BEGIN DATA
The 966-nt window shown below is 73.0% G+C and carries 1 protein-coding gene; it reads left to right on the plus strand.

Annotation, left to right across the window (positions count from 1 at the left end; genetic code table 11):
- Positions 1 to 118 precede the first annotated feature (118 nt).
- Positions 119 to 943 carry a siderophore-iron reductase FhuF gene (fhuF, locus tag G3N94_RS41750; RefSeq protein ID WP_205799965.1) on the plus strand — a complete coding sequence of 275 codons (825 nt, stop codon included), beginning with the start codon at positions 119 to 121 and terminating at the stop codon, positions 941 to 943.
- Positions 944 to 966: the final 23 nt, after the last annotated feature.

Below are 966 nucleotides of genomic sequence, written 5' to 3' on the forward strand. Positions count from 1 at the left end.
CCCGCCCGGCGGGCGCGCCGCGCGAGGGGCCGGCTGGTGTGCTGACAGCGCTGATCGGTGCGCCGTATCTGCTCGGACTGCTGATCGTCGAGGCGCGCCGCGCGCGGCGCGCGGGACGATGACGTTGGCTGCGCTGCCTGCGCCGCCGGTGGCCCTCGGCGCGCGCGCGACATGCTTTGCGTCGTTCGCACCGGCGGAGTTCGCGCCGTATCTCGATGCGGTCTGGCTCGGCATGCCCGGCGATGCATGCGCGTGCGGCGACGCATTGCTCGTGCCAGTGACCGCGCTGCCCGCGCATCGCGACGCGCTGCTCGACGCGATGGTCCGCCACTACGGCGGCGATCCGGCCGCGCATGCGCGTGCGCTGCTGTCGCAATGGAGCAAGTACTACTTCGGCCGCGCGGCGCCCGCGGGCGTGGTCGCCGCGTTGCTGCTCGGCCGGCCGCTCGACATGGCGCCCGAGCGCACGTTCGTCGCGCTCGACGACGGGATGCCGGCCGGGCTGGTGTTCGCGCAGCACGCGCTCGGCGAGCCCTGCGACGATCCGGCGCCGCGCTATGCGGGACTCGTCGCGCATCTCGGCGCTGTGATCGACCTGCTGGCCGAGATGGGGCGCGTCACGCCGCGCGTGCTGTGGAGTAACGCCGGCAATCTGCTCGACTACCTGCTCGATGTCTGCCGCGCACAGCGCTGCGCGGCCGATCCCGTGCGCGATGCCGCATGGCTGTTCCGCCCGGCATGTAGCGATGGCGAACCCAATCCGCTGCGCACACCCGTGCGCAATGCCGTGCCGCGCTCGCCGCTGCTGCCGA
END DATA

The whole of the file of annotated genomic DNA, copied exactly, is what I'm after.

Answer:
The 966-nt window shown below is 73.0% G+C and carries 1 protein-coding gene; it reads left to right on the plus strand.

Annotation, left to right across the window (positions count from 1 at the left end; genetic code table 11):
- Positions 1 to 118 precede the first annotated feature (118 nt).
- Positions 119 to 943 carry a siderophore-iron reductase FhuF gene (fhuF, locus tag G3N94_RS41750; RefSeq protein ID WP_205799965.1) on the plus strand — a complete coding sequence of 275 codons (825 nt, stop codon included), beginning with the start codon at positions 119 to 121 and terminating at the stop codon, positions 941 to 943.
- Positions 944 to 966: the final 23 nt, after the last annotated feature.

Below are 966 nucleotides of genomic sequence, written 5' to 3' on the forward strand. Positions count from 1 at the left end.
CCCGCCCGGCGGGCGCGCCGCGCGAGGGGCCGGCTGGTGTGCTGACAGCGCTGATCGGTGCGCCGTATCTGCTCGGACTGCTGATCGTCGAGGCGCGCCGCGCGCGGCGCGCGGGACGATGACGTTGGCTGCGCTGCCTGCGCCGCCGGTGGCCCTCGGCGCGCGCGCGACATGCTTTGCGTCGTTCGCACCGGCGGAGTTCGCGCCGTATCTCGATGCGGTCTGGCTCGGCATGCCCGGCGATGCATGCGCGTGCGGCGACGCATTGCTCGTGCCAGTGACCGCGCTGCCCGCGCATCGCGACGCGCTGCTCGACGCGATGGTCCGCCACTACGGCGGCGATCCGGCCGCGCATGCGCGTGCGCTGCTGTCGCAATGGAGCAAGTACTACTTCGGCCGCGCGGCGCCCGCGGGCGTGGTCGCCGCGTTGCTGCTCGGCCGGCCGCTCGACATGGCGCCCGAGCGCACGTTCGTCGCGCTCGACGACGGGATGCCGGCCGGGCTGGTGTTCGCGCAGCACGCGCTCGGCGAGCCCTGCGACGATCCGGCGCCGCGCTATGCGGGACTCGTCGCGCATCTCGGCGCTGTGATCGACCTGCTGGCCGAGATGGGGCGCGTCACGCCGCGCGTGCTGTGGAGTAACGCCGGCAATCTGCTCGACTACCTGCTCGATGTCTGCCGCGCACAGCGCTGCGCGGCCGATCCCGTGCGCGATGCCGCATGGCTGTTCCGCCCGGCATGTAGCGATGGCGAACCCAATCCGCTGCGCACACCCGTGCGCAATGCCGTGCCGCGCTCGCCGCTGCTGCCGA